One of the cherished traditions in some Protestant congregations is the Watchnight Service. People gather close to midnight to reflect on the past year and look forward to the year ahead. The Moravians began this practice in 1733 and the Methodists followed suit. But the most powerful Watchnight traditions belong to our African American sisters and brothers. We will glimpse over their shoulders to the first Watchnight Service, Emancipation Eve and ponder the lessons we may receive from their witness.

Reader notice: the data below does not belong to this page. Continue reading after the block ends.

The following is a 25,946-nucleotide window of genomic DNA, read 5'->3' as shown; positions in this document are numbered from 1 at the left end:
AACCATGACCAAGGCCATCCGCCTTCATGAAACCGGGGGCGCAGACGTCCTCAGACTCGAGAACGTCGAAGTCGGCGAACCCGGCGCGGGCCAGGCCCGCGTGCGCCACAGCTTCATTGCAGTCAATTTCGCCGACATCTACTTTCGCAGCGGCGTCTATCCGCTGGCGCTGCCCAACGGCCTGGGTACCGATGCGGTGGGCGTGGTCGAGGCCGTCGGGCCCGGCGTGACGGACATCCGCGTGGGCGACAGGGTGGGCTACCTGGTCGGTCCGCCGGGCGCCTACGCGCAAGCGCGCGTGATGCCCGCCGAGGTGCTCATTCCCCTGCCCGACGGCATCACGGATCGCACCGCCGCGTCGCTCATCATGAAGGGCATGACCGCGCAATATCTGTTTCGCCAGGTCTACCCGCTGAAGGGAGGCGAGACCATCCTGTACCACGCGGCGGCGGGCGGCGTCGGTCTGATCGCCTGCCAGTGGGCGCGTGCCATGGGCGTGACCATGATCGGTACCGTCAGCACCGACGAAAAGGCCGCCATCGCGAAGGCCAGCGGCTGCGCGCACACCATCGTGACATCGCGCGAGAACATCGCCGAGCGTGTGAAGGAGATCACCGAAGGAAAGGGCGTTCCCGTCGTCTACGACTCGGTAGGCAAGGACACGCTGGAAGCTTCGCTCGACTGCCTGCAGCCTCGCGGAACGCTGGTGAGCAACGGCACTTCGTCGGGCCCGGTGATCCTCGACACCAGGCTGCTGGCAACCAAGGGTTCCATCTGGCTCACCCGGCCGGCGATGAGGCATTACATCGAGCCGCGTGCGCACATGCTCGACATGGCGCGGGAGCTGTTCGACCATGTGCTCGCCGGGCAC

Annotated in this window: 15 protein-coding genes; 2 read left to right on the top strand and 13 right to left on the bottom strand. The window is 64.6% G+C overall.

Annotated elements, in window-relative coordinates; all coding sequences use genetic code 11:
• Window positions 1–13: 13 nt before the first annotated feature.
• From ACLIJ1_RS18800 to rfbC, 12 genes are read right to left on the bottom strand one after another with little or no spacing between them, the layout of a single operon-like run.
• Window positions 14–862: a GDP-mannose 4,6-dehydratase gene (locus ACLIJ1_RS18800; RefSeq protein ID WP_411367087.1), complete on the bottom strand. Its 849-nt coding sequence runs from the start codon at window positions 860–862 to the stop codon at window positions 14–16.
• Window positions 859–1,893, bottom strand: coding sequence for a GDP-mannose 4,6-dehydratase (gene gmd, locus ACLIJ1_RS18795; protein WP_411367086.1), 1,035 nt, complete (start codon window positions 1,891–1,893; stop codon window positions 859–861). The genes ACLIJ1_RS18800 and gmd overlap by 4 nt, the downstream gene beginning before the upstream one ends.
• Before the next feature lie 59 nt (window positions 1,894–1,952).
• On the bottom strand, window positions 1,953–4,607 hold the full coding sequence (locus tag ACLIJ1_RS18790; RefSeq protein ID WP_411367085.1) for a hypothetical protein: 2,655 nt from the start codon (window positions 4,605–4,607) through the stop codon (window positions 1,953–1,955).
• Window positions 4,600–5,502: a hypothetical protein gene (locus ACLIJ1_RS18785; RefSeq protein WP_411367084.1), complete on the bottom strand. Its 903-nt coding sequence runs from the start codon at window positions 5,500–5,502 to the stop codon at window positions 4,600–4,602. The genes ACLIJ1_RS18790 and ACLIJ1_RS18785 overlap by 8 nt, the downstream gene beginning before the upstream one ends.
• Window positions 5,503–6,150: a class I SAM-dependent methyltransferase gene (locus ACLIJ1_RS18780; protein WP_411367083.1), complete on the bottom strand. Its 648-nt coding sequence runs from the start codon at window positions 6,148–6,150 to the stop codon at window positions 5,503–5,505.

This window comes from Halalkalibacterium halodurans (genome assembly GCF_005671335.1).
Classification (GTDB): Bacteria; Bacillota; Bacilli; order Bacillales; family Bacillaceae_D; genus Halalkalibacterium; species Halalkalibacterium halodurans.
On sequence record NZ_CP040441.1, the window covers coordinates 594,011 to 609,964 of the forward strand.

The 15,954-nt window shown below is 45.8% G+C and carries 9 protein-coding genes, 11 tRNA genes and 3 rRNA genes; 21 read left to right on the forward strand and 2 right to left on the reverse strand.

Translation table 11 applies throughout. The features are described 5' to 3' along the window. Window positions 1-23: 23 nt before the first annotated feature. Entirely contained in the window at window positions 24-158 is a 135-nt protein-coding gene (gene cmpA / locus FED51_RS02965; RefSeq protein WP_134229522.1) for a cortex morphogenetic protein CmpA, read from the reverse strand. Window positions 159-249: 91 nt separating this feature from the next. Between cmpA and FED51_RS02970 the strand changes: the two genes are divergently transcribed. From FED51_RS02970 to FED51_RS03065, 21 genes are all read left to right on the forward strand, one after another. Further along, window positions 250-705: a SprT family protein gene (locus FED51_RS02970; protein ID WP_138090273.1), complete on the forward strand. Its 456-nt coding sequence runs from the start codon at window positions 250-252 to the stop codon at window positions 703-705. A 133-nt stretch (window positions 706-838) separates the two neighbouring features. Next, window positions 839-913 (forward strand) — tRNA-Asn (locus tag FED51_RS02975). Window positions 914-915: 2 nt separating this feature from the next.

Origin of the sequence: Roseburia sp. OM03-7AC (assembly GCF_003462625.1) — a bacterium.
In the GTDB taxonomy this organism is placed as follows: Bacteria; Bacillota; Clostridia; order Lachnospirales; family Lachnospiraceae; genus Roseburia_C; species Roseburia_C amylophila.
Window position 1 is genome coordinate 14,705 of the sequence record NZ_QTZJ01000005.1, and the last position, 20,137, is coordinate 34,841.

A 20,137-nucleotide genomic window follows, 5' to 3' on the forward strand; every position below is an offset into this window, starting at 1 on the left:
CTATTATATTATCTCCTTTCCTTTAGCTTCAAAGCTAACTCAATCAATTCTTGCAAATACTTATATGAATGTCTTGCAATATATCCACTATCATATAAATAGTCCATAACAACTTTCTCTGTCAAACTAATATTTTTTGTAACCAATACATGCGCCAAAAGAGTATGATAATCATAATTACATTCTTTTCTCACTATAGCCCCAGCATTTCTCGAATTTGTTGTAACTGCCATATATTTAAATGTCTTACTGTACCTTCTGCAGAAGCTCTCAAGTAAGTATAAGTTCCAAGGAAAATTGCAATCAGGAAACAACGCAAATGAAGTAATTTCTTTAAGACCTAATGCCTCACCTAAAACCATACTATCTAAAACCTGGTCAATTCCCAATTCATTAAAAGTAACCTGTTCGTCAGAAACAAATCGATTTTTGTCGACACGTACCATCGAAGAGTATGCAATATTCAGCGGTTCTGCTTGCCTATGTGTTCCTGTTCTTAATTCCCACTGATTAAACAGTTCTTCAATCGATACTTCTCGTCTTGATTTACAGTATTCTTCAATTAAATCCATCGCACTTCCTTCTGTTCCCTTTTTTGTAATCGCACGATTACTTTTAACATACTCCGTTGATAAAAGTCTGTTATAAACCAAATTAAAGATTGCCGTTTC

Rev. Dawn Volpe is a woman who loves life in all its forms (except bugs and rodents). She especially loves nature…gazing upon it from her picture window. Forays into the wild, not so much. She thinks an overnight stay at a Motel 6 is ‘roughing it’. A native New Yorker, she embodies all the stereotypes — bombastic, opinionated, strange accent, assertive. If she had to work with her hands, she’d starve. She has attempted over the years to master sewing (fail), cooking (not a fan), quilting (‘sigh’), crocheting (fail), drawing (Jesus wept). Fortunately, she enjoys her ‘day job’ as the pastor of Ephraim Moravian Church. She is wild about her husband, Bob — firefighter, first responder, baby-whisperer extraordinaire. She and Bob raised son Robert and shooed him from the nest into the wilds of Illinois. He turns up every now and then to reclaim his room, which mom has appropriated. If Dawn’s not in her office, you’ll find her at a coffee shop or restaurant, if you take a spill, Bob will be right by your side and you’ll find our boy turning up in his mom’s stories.